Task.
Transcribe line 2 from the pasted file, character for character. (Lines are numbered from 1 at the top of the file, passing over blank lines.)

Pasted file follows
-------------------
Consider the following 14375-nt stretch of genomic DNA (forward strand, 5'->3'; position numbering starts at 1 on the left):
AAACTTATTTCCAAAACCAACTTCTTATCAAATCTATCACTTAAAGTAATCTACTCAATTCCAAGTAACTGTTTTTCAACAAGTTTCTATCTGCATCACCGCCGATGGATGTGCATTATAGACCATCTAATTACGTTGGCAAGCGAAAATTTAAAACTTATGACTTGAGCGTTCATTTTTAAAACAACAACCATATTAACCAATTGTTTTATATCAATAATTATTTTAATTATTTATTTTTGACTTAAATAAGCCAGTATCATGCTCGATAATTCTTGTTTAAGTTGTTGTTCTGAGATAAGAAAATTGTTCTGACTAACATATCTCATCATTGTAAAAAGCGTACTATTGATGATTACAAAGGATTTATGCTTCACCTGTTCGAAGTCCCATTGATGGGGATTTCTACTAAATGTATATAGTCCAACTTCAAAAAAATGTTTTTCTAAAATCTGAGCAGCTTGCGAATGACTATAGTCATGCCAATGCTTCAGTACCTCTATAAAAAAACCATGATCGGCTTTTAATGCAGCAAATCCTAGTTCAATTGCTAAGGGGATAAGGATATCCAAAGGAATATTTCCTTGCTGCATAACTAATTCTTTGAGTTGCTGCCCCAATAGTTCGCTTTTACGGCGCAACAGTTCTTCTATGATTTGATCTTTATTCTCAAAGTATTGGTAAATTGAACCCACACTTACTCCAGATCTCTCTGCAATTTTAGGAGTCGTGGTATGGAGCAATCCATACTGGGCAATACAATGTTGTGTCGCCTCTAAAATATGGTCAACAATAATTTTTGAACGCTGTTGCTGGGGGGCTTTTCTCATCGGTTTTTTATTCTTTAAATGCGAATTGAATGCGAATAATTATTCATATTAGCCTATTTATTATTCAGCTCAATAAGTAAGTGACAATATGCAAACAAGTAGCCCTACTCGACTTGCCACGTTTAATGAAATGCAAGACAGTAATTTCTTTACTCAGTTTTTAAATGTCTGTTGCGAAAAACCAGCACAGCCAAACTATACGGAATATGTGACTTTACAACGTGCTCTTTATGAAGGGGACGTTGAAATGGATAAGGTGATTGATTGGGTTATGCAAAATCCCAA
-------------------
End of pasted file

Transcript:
AAACTTATTTCCAAAACCAACTTCTTATCAAATCTATCACTTAAAGTAATCTACTCAATTCCAAGTAACTGTTTTTCAACAAGTTTCTATCTGCATCACCGCCGATGGATGTGCATTATAGACCATCTAATTACGTTGGCAAGCGAAAATTTAAAACTTATGACTTGAGCGTTCATTTTTAAAACAACAACCATATTAACCAATTGTTTTATATCAATAATTATTTTAATTATTTATTTTTGACTTAAATAAGCCAGTATCATGCTCGATAATTCTTGTTTAAGTTGTTGTTCTGAGATAAGAAAATTGTTCTGACTAACATATCTCATCATTGTAAAAAGCGTACTATTGATGATTACAAAGGATTTATGCTTCACCTGTTCGAAGTCCCATTGATGGGGATTTCTACTAAATGTATATAGTCCAACTTCAAAAAAATGTTTTTCTAAAATCTGAGCAGCTTGCGAATGACTATAGTCATGCCAATGCTTCAGTACCTCTATAAAAAAACCATGATCGGCTTTTAATGCAGCAAATCCTAGTTCAATTGCTAAGGGGATAAGGATATCCAAAGGAATATTTCCTTGCTGCATAACTAATTCTTTGAGTTGCTGCCCCAATAGTTCGCTTTTACGGCGCAACAGTTCTTCTATGATTTGATCTTTATTCTCAAAGTATTGGTAAATTGAACCCACACTTACTCCAGATCTCTCTGCAATTTTAGGAGTCGTGGTATGGAGCAATCCATACTGGGCAATACAATGTTGTGTCGCCTCTAAAATATGGTCAACAATAATTTTTGAACGCTGTTGCTGGGGGGCTTTTCTCATCGGTTTTTTATTCTTTAAATGCGAATTGAATGCGAATAATTATTCATATTAGCCTATTTATTATTCAGCTCAATAAGTAAGTGACAATATGCAAACAAGTAGCCCTACTCGACTTGCCACGTTTAATGAAATGCAAGACAGTAATTTCTTTACTCAGTTTTTAAATGTCTGTTGCGAAAAACCAGCACAGCCAAACTATACGGAATATGTGACTTTACAACGTGCTCTTTATGAAGGGGACGTTGAAATGGATAAGGTGATTGATTGGGTTATGCAAAATCCCAA